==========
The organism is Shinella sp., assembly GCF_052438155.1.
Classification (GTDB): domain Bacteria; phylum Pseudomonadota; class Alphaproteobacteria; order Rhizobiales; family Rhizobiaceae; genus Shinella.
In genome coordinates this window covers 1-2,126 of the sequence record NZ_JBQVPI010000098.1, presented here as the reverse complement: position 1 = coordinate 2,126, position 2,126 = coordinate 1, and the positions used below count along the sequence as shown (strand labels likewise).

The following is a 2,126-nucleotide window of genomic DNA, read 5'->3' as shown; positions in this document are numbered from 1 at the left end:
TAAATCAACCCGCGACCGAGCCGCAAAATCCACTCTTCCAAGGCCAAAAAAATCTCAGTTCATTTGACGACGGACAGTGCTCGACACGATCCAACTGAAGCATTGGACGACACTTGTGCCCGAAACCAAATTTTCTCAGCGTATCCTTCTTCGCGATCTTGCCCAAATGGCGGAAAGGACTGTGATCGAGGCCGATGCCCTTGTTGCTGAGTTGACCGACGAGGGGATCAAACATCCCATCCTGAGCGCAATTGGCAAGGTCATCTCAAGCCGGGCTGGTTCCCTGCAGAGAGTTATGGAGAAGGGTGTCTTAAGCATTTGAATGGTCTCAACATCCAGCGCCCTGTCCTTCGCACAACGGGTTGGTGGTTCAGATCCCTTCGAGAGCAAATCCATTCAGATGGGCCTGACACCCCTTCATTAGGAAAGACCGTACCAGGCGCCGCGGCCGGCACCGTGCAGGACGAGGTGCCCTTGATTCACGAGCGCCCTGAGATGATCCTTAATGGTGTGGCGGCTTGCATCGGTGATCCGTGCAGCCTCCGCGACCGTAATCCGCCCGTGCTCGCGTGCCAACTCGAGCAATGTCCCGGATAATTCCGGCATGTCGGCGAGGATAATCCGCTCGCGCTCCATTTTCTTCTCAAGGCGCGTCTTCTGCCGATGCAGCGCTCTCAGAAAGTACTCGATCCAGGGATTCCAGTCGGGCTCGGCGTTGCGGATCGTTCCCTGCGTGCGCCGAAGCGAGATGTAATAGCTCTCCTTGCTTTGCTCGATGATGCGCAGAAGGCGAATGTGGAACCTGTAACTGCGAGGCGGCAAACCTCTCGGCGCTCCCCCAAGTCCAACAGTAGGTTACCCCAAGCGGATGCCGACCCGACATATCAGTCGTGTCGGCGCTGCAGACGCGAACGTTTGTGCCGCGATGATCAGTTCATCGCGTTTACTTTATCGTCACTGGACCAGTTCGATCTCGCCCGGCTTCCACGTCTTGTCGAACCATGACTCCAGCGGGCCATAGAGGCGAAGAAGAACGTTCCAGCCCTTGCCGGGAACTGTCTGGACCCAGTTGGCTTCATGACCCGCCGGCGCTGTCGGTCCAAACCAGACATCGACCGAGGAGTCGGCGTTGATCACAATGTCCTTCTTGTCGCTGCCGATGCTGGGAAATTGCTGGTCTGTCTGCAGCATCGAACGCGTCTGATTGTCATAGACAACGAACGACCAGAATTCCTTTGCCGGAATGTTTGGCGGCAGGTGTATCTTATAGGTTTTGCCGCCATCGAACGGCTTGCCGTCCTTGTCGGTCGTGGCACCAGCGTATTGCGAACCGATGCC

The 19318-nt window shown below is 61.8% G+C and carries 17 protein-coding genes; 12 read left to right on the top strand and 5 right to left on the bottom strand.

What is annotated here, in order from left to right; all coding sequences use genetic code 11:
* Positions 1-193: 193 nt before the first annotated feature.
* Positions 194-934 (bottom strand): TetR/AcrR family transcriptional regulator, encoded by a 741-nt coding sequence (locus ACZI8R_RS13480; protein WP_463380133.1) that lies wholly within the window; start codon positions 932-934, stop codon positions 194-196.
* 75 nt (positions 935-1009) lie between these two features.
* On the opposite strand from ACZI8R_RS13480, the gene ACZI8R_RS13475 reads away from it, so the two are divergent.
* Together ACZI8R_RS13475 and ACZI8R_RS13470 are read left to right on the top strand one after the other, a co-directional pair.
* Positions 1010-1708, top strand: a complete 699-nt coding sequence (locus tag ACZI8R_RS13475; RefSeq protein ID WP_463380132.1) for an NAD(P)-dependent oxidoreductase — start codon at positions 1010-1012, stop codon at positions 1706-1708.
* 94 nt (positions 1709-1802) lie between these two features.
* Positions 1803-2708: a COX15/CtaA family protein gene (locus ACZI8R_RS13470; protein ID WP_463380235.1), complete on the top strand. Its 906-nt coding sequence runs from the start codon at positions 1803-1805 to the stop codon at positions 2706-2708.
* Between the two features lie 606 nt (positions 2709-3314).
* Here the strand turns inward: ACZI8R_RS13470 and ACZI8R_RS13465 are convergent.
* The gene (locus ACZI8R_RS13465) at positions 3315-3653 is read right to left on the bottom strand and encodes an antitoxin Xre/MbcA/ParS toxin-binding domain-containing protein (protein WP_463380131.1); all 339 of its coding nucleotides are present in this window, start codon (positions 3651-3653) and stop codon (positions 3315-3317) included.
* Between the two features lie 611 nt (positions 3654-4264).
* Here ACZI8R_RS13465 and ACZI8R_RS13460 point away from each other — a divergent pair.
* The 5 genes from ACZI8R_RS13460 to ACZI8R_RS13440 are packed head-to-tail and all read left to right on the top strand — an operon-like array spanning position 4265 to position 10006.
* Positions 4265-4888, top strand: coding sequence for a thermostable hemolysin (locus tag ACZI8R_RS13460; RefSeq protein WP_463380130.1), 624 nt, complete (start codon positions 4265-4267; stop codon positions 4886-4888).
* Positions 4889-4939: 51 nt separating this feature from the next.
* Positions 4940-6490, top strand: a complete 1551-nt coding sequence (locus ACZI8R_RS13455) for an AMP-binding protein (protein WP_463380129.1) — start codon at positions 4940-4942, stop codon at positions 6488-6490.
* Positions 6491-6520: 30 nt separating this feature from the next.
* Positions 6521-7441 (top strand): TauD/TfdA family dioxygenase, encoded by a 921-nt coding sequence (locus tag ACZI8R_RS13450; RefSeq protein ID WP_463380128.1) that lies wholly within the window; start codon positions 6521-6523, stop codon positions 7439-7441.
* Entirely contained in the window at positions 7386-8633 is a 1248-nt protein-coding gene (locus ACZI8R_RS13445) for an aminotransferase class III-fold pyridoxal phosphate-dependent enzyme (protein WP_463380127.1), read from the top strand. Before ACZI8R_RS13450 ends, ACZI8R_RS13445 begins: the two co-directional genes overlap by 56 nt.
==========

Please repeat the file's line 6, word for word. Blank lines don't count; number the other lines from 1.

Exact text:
The 19318-nt window shown below is 61.8% G+C and carries 17 protein-coding genes; 12 read left to right on the top strand and 5 right to left on the bottom strand.